There are concerns that not enough is being done to properly track down and test Kiwi workers who could have a life-threatening lung disease.
It’s been more than a year since alarming rates of accelerated silicosis were found among Australian workers in the artificial stone benchtop industry.
This is the second story in a two-part 1 NEWS feature on the emerging issue of accelerated silicosis in New Zealand.
This month, an in-depth assessment of all workers at a New Zealand company was carried out for the first time.
Trethewey Artisan Stone Managing Director Steve Kirk says for him, “it was just a decision for my team. I just wasn't prepared to wait”.
The Christchurch business chose to pay for check-ups after a spate of cases in Australia.
But currently, there's no system in place here, to find and test workers.
"Trying to find out fully what we need to do and accurately assess our team has been quite hard going," Mr Kirk says.
Dr Alexandra Muthu, a specialist occupational physician and The Royal Australasian College Of Physicians spokesperson on silicosis, says it has "become really clear from what's been happening in Australia, that if a coordinated screening programme is not done, cases are missed".
I just wasn't prepared to wait- Trethewey Artisan Stone Managing Director Steve Kirk
Looking for the signs
There've been no confirmed cases of accelerated silicosis so far in New Zealand.
But Australian radiologist Dr Catherine Jones says it’s easy to miss the subtle signs of occupational lung disease in any worker.
"Particularly in the aggressive form of the disease, where the worker hasn't had time to develop the classic scarring in the lungs," she explains.
She's in New Zealand, speaking at the Royal Australian and New Zealand College of Radiologists' Annual Scientific Meeting, to help shed light on what she calls a "diagnostic dilemma".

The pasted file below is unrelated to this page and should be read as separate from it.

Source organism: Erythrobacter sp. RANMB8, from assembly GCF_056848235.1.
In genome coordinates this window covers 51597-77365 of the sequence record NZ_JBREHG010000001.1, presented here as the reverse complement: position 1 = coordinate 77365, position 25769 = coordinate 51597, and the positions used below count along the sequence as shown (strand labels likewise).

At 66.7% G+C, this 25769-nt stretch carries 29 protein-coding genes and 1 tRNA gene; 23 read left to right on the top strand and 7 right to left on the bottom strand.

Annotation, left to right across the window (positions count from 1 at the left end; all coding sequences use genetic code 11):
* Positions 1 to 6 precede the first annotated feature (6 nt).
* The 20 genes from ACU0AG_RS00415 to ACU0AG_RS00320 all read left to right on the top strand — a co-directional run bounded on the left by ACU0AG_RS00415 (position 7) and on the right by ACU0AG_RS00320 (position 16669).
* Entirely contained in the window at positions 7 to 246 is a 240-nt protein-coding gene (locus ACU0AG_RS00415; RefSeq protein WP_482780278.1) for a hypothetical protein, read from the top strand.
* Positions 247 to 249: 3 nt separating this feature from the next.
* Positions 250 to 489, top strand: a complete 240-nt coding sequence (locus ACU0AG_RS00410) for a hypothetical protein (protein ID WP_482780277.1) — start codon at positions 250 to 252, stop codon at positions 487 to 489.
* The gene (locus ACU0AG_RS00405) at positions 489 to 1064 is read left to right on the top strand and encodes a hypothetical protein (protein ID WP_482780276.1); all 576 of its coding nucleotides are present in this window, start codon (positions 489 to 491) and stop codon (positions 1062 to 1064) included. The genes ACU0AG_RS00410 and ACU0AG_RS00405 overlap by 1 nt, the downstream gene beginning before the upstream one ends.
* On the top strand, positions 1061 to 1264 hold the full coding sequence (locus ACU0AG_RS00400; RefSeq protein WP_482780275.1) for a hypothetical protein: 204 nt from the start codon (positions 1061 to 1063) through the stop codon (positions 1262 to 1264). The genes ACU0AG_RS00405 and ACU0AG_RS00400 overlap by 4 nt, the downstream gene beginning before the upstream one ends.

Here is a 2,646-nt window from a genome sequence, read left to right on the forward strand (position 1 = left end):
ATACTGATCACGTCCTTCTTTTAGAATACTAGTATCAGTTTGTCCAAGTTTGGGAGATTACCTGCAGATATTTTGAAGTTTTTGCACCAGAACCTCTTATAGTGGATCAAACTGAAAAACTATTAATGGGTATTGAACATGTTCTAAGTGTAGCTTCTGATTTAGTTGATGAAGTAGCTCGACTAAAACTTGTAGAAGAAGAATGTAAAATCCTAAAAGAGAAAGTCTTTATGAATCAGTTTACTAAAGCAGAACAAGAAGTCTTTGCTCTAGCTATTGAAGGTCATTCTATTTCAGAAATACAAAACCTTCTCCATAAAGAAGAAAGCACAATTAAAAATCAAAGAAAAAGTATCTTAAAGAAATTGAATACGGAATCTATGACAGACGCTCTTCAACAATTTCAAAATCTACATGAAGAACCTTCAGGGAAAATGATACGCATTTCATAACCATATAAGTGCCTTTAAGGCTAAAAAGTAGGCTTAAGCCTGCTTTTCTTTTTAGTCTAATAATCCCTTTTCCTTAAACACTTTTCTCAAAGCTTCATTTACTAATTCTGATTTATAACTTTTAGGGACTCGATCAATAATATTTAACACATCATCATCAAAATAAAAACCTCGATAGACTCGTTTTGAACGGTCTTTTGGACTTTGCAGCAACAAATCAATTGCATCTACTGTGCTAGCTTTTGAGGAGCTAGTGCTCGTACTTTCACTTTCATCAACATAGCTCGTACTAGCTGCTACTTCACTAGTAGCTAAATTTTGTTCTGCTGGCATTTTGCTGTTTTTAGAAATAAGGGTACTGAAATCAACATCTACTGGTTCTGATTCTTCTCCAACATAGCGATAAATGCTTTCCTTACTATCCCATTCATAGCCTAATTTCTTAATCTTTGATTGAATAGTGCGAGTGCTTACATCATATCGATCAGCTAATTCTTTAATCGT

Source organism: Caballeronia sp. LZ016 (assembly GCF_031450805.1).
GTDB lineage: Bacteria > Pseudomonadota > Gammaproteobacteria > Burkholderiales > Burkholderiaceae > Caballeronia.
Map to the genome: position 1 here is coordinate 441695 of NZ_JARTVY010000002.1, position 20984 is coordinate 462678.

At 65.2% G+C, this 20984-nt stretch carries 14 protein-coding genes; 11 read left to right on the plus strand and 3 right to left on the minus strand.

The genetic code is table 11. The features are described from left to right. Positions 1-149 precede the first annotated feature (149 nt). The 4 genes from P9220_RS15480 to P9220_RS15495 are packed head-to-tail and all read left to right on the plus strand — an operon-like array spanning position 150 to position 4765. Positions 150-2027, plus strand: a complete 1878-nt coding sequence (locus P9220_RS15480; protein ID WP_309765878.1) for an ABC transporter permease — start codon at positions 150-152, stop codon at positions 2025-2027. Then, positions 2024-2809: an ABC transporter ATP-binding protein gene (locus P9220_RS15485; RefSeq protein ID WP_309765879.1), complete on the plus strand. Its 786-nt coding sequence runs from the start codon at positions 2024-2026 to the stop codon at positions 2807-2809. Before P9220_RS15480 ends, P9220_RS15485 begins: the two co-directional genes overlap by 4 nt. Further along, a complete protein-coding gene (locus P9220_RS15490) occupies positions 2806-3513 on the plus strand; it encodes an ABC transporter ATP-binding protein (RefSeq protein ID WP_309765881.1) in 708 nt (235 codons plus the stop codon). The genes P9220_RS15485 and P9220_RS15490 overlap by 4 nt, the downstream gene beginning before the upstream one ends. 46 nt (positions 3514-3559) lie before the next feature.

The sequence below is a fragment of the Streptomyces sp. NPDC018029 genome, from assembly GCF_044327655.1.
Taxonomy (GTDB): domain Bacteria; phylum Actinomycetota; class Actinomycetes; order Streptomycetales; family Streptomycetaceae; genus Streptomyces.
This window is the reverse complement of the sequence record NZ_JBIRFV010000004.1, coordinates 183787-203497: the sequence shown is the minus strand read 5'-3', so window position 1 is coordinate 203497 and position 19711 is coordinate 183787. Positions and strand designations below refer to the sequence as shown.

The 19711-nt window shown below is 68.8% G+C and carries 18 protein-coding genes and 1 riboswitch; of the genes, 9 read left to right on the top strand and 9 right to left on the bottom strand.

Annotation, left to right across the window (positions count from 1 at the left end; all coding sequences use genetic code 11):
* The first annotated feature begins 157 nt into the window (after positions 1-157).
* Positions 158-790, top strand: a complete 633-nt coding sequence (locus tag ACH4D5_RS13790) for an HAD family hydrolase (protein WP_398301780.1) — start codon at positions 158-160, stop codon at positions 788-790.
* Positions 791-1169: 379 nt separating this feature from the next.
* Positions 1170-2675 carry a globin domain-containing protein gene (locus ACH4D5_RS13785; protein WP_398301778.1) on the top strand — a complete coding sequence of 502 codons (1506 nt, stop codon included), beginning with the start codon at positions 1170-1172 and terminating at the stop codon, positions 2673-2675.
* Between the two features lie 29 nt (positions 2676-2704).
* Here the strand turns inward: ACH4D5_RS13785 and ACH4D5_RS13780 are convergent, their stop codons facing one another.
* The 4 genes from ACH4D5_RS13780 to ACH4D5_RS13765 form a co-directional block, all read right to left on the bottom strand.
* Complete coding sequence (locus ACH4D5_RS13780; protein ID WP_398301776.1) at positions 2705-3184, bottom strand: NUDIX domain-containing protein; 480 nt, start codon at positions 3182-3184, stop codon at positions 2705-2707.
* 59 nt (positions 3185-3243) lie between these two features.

"Not every GP is equipped with the knowledge and information to appropriately screen their patients".
She says one of the key lessons out of the Australian silicosis experience is "definitely a need for greater educational resourcing across all of the industry and medical fraternity".
In New Zealand, occupational health specialists want a better system for assessing all workplace diseases.
"If I parallel it to the public health response to the measles outbreak, immediately when someone gets diagnosed, there are people who are trained and there's resourcing available for people to assess the index case, find contacts, and work out what needs to be done," says Dr Muthu.
The Ministry of Health, ACC and Worksafe say they're working together to respond to the issue, which could include a screening programme as well as setting up a self-referral process for workers.
Meanwhile, Massey University is carrying out a large study, where researchers are monitoring dust exposure levels in different industries.
"We've done some studies so far where we've found elevated levels of silica in the construction industry and then the engineered benchtop industry sort of took over and became even more critical," explains Dr Dave McLean.
While the study has only just gotten underway, Dr McLean says they’ve seen “high levels” at some workplaces, “sometimes three times the current exposure standard”.
He would like to see a group established within Worksafe that carries out national exposure assessments which look at the environment that people are working in.
Worksafe says it intends to undertake exposure surveying as part of its plan for managing airborne contaminants.
“This work will also include targeted guidance, tools and education to support business and workers to improve risk assessment and controls”.